Errant prince. Outlaw. Reluctant demigod-in-training. The last, best hope to save the Middle Kingdoms from their final downfall... and a very bad bet.
As the only known child of Arlen's last king, the path of Freelorn stareiln Ferrant stai-Héalhrästi to the Throne of his forebears should have been straightforward. But what was seen as Lorn's early tendency toward bookishness, along with a stubborn refusal to fall in with the expectations of the political power-brokers surrounding the Throne, complicated matters.
So did Freelorn's slow-growing relationship with the young lord-in-waiting of the Darthene Brightwood—an acquaintanceship that gradually warmed into something deeper by far. Lorn refused to take seriously the qualms of the political movers and shakers among the Four Hundred chief nobles of Arlen, many of whom were troubled by the prospect of a King who might be overly influenced by a vassal of the crown of Darthen. Freelorn laughed off their concerns and concentrated on spending as much time as he could with the thoughtful young man he'd come to love.
But this proves to be a fatal error when Freelorn’s father King Ferrant suddenly dies in his son's absence, not yet having formally moved to legitimize him as the next King by sending him on the Nightwalk through Lionhall—the perilous initiation ceremony in which the demigodly White Lion confirms the kingship of his heirs. In the wake of Ferrant's death, Lorn is promptly disowned by the Four Hundred in favor of a more politically-manageable "sharing-son" of his father's, whom they install on the Arlene Throne in his place. Freelorn's half-brother Cillmod declares him outlawed, and Lorn flees into exile, accompanied only by a small band of friends who've sworn to keep him safe from the mercenaries now intent on collecting the price on his head.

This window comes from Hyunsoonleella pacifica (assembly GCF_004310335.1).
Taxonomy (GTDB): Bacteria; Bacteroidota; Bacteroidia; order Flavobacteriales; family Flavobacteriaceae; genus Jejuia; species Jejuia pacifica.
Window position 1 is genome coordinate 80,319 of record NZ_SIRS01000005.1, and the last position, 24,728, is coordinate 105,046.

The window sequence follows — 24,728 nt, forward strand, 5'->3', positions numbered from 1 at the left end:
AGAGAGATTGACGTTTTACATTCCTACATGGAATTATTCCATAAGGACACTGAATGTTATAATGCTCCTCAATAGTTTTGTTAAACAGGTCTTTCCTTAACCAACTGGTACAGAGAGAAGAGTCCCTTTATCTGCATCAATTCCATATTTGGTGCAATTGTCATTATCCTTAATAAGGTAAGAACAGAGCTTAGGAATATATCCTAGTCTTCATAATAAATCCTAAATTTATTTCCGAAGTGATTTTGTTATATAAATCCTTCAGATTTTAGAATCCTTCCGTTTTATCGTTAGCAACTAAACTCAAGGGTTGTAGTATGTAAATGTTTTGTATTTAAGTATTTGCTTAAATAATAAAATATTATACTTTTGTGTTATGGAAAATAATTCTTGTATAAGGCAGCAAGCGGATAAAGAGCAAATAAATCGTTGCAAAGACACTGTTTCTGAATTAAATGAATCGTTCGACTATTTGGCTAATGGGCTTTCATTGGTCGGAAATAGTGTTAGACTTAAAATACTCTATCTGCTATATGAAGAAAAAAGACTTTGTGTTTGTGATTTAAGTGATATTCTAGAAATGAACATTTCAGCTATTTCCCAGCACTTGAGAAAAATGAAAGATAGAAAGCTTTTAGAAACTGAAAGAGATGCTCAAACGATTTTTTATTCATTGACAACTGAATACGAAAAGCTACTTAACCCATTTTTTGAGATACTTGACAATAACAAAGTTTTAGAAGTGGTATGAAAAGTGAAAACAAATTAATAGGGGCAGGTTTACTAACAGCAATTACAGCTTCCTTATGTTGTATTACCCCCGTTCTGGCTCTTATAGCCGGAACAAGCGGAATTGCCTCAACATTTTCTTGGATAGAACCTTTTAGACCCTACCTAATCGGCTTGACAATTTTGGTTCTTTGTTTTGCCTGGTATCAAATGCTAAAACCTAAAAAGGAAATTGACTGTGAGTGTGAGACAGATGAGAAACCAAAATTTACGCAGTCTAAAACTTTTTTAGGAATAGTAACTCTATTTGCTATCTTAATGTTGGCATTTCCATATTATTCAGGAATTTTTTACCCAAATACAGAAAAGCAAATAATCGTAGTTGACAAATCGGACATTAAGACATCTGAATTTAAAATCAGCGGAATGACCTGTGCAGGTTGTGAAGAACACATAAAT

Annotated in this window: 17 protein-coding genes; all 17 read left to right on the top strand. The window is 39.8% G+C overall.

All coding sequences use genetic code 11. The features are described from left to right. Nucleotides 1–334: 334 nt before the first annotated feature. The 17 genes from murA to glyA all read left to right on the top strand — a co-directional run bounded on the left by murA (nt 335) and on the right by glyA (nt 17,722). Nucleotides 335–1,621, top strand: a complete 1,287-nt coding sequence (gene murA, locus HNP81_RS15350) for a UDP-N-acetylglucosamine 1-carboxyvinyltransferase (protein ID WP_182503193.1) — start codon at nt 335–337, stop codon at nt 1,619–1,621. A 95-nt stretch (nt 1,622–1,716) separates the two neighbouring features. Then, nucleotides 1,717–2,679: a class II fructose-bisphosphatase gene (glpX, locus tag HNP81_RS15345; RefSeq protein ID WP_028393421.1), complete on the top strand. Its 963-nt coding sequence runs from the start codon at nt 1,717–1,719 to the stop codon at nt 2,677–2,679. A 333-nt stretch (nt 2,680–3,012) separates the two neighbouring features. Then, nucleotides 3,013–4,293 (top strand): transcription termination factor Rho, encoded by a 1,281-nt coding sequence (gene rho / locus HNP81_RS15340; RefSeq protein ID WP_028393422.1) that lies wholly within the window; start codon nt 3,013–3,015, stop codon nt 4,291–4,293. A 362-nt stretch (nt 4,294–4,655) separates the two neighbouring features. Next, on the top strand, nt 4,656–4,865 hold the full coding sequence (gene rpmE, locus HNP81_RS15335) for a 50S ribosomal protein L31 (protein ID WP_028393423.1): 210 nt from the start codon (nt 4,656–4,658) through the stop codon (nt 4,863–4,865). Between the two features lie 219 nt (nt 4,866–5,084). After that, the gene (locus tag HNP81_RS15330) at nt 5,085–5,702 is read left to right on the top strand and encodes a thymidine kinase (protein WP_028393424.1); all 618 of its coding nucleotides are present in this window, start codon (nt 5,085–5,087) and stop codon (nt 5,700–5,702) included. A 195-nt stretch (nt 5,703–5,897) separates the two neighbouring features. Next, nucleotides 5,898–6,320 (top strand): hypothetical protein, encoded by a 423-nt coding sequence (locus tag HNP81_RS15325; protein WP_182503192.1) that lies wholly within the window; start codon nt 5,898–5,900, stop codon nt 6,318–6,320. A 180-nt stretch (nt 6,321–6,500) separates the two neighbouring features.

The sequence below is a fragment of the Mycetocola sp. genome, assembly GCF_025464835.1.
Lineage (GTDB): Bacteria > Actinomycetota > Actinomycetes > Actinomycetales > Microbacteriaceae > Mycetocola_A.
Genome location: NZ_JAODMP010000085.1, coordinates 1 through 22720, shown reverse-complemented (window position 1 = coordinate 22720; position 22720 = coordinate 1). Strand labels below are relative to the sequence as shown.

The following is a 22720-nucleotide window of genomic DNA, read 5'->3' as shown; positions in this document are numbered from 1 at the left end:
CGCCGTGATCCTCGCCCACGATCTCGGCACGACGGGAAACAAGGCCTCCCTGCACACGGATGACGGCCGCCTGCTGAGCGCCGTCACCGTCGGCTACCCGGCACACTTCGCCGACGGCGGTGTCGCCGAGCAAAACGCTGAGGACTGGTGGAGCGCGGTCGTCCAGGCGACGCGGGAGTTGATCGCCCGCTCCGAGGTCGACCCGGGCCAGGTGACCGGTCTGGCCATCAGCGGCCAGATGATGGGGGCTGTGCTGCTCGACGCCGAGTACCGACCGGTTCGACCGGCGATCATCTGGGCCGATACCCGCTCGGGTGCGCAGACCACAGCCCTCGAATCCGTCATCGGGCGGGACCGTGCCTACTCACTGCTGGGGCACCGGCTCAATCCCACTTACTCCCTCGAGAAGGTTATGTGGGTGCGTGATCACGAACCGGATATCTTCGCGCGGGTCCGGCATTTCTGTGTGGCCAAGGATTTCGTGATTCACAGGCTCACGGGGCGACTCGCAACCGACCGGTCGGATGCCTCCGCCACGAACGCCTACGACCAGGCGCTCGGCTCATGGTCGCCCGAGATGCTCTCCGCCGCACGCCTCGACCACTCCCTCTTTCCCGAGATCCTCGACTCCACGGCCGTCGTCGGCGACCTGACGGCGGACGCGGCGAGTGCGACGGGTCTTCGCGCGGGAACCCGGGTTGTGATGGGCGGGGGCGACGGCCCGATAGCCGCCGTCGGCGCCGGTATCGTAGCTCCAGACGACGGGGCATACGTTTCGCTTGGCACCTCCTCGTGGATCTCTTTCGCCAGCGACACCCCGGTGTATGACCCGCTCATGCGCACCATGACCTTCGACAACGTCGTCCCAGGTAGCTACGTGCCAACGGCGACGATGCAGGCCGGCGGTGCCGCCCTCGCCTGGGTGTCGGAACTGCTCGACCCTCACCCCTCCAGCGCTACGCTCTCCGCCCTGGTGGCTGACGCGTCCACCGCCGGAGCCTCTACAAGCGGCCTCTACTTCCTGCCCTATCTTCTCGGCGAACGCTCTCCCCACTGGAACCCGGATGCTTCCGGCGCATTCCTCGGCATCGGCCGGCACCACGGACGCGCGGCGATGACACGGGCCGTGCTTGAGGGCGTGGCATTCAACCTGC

Years of life as a hunted fugitive ensue, during which Lorn realizes that his flight from Arlen had been another serious mistake. Had he stayed, dared the Nightwalk, and survived, he might have forced the Four Hundred to relinquish the Throne to him without bloodshed. But that door is now closed to him... and both Arlen and its closest ally Darthen are now suffering for his choices. Without an initiated king of the Lion's line on the Throne, the royal magics that keep both lands whole are crumbling. Freelorn realizes at last that with or without an allied army to back him in his attempt to take the Throne, he must return to Arlen and attempt the Nightwalk... or die trying.
Freelorn turns his face homeward. Hard on the heels of this decision comes the pair of miracles after which he finds himself the beloved not only of the first man in millennia to focus the blue Fire, but of the woman whose fierce loyalty to him has led her down paths that made her the Emissary of all humankind to the powerful and mysterious race of Dragons. Now for the first time, with their help, Lorn has a chance to achieve what he must. And now, for the first time, that's not what matters most to him.
His return to his homeland will be ferociously opposed. The Goddess's ancient enemy, the Shadow, sees the destruction of Lorn's incipient kingship as a way to bring about Its long desire—the end of all the realms of humanity. Already the Shadow is bringing every force at Its command to bear against Freelorn and his allies: the monstrous Fyrd, the inimical Reaver folk from overmountain... and creatures far worse. Now only Lorn's determination to take back what's his, and the Power of the people who love him, can save the Four Realms from destruction. But will it be enough?
The events of the Great War for the survival of the Kingdoms are told from Freelorn's point of view in The Door Into Sunset.